In the first two parts of this series (part I, part II), Jim, director of IT at MegaResistCap, learned that the company’s recently rolled out enterprise resource planning (ERP) system would have to support global trade management (GTM) functionality more quickly than expected. He had sent an e-mail off to his chief information officer (CIO), Mike, suggesting a new project be set up and managed by the project management office, MegaPMO. Now, with some trepidation, he awaited the response from the CIO.
The week following Jim’s e-mail passed without a reply to his message. Was the CIO trying to distance himself from Jim’s message? Was the executive operational committee upset by the suggestion of another software project after they just got through the high-cost ERP rollout? Or did they agree with the suggested approach? At the weekly staff meeting with Mike, Jim brought it up but Mike quickly asked him whether he thought the Giants should consider moving Lincecum down to the minors so he could work on his fastball. What did that mean? Did it mean Mike and the executive committee might be considering moving Jim down to the minors? It was Friday, seven days after the initial e-mail, and Jim was ready to barge into Mike’s office. Just as he was formulating his opening line, the following popped up in his inbox:
Sent: Friday, 3:18 pm
Subject: RE: RE: FWD: Congrats, you are now deemed an exporter
The executive operating committee is in agreement with our recommendation to initiate with a project to enable MegaRistCap to become a fully compliant exporter. You have the committee’s (and my) full support to do whatever it takes to make this happen. They have approved an operating budget that I think you’ll be very happy with.
Of course, based on the expertise you’ve shown in this area, I want you to lead the software evaluation and selection part of the project. Nancy, the operations director, will be your co-lead on the project and will coordinate the business components of the project.
Mike was relieved to see the message. He wasn’t too sure what to make of the line “our recommendation,” but he would let it slide. He needed to proceed with the project, and once again, he knew the clock would be ticking.
Software Selection Doesn’t Have To Be Hard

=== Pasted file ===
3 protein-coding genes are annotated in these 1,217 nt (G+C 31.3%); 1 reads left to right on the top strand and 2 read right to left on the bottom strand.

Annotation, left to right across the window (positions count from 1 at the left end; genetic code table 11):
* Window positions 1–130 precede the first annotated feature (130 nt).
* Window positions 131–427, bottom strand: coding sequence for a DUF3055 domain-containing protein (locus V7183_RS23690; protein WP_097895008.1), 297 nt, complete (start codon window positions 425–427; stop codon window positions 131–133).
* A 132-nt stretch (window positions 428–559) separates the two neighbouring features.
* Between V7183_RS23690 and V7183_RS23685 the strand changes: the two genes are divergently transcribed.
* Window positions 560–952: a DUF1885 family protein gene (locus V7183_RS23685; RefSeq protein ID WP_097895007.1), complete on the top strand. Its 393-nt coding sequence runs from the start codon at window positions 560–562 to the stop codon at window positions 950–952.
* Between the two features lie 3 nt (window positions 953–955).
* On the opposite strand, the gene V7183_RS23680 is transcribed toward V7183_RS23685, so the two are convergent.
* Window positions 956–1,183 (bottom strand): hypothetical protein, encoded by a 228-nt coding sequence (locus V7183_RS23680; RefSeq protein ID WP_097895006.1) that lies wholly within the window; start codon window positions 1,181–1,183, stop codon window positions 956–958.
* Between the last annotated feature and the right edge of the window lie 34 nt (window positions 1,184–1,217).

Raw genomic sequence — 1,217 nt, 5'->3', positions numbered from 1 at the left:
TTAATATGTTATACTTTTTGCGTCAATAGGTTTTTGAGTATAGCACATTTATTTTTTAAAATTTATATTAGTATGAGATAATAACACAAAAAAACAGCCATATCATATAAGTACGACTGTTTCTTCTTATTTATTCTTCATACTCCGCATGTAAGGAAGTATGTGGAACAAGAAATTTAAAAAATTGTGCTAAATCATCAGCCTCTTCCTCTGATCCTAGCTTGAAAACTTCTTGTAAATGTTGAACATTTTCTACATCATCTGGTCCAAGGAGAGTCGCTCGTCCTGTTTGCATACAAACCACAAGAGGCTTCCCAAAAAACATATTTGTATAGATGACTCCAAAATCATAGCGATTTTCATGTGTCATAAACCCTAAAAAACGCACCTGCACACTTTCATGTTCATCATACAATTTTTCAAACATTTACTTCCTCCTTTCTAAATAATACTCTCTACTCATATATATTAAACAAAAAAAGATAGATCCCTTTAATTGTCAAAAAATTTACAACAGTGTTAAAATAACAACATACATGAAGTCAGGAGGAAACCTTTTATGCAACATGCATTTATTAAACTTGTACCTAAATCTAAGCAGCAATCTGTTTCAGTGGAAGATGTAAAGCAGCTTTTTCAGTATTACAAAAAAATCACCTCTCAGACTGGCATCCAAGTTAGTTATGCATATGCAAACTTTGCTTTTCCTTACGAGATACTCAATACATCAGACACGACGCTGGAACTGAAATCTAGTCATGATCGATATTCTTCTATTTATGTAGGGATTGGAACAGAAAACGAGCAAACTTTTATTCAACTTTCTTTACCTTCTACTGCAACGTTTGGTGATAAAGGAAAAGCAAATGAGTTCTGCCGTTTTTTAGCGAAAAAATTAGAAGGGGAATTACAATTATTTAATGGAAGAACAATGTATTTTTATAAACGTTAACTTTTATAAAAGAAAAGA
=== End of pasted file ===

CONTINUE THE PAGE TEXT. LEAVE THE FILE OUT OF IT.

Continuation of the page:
Over the next month, the project team got up to speed very quickly. The teams had, for the most part, been part of the ERP project. The team agreed on the approach it would be using to select the software (whether it was new software or expanded functionality in their ERP system). It would follow the methodology that worked well in the past. In parallel, the team would also develop the corporate governance policies, procedures, and training required for compliance with various global trade regulations.
The team quickly researched its needs and pulled together its functional requirements. The functional requirements included those developed during the ERP selection plus additional business requirements and enhancement requests pooled and prioritized since the go-live. Jim was also able to impress with a list of GTM requirements he pulled from the TEC Supply Chain Management Buyer’s Guide. Jim’s team then put together a long list of possible solutions.
The team was able to narrow down the list to a shortlist of vendors for in-depth evaluation. With the shortlist in hand, the team went through scripted software demonstrations, pulled references, and reviewed the market data on the vendors. The team submitted its anonymous votes on the recommended solution via a survey. Francois, the company’s Legal counsel, tabulated the results and would make the announcement at the next scheduled meeting of the executive committee. Jim and the entire team were invited to an expanded meeting of the executive committee where the result would be presented.
Jim was waiting on the edge of his seat during the meeting and visibly more anxious than anyone in the room. A big reason for his anxiety was because one of the options in the survey was to rip out the recently implemented ERP system and move to an entirely different platform. Another reason for Jim’s nervousness was that he knew now that the software selection phase was over, it would soon be up to his team to move ahead with the implementation.
And the winner is? Tune into our next post in the series to see what the team decided.